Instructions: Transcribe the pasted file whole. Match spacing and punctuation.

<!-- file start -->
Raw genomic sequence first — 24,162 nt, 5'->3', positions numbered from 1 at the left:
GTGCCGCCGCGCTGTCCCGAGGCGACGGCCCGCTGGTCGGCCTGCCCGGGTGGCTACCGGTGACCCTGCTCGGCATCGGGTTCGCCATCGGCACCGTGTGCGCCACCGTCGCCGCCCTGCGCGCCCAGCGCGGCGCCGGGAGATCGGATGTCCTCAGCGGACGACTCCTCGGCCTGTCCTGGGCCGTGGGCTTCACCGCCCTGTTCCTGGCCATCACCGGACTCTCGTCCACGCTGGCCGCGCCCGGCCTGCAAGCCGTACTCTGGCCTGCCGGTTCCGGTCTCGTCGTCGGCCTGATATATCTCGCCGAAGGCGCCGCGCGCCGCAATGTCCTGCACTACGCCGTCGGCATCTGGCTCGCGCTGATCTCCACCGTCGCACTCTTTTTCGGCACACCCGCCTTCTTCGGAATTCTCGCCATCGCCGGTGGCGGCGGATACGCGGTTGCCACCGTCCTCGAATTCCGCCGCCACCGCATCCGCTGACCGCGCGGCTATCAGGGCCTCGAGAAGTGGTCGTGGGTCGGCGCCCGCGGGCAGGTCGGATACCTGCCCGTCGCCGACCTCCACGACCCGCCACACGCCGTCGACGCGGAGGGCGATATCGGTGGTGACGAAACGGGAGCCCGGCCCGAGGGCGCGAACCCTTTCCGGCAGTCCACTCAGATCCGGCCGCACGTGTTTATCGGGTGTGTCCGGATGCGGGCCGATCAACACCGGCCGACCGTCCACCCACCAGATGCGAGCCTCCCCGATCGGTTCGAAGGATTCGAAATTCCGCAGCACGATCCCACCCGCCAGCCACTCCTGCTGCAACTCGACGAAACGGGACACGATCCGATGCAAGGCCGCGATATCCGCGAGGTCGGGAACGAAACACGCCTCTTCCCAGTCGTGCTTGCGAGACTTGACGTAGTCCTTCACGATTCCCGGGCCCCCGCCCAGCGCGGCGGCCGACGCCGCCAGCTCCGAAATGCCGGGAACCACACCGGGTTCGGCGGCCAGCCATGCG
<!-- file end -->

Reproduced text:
Raw genomic sequence first — 24,162 nt, 5'->3', positions numbered from 1 at the left:
GTGCCGCCGCGCTGTCCCGAGGCGACGGCCCGCTGGTCGGCCTGCCCGGGTGGCTACCGGTGACCCTGCTCGGCATCGGGTTCGCCATCGGCACCGTGTGCGCCACCGTCGCCGCCCTGCGCGCCCAGCGCGGCGCCGGGAGATCGGATGTCCTCAGCGGACGACTCCTCGGCCTGTCCTGGGCCGTGGGCTTCACCGCCCTGTTCCTGGCCATCACCGGACTCTCGTCCACGCTGGCCGCGCCCGGCCTGCAAGCCGTACTCTGGCCTGCCGGTTCCGGTCTCGTCGTCGGCCTGATATATCTCGCCGAAGGCGCCGCGCGCCGCAATGTCCTGCACTACGCCGTCGGCATCTGGCTCGCGCTGATCTCCACCGTCGCACTCTTTTTCGGCACACCCGCCTTCTTCGGAATTCTCGCCATCGCCGGTGGCGGCGGATACGCGGTTGCCACCGTCCTCGAATTCCGCCGCCACCGCATCCGCTGACCGCGCGGCTATCAGGGCCTCGAGAAGTGGTCGTGGGTCGGCGCCCGCGGGCAGGTCGGATACCTGCCCGTCGCCGACCTCCACGACCCGCCACACGCCGTCGACGCGGAGGGCGATATCGGTGGTGACGAAACGGGAGCCCGGCCCGAGGGCGCGAACCCTTTCCGGCAGTCCACTCAGATCCGGCCGCACGTGTTTATCGGGTGTGTCCGGATGCGGGCCGATCAACACCGGCCGACCGTCCACCCACCAGATGCGAGCCTCCCCGATCGGTTCGAAGGATTCGAAATTCCGCAGCACGATCCCACCCGCCAGCCACTCCTGCTGCAACTCGACGAAACGGGACACGATCCGATGCAAGGCCGCGATATCCGCGAGGTCGGGAACGAAACACGCCTCTTCCCAGTCGTGCTTGCGAGACTTGACGTAGTCCTTCACGATTCCCGGGCCCCCGCCCAGCGCGGCGGCCGACGCCGCCAGCTCCGAAATGCCGGGAACCACACCGGGTTCGGCGGCCAGCCATGCG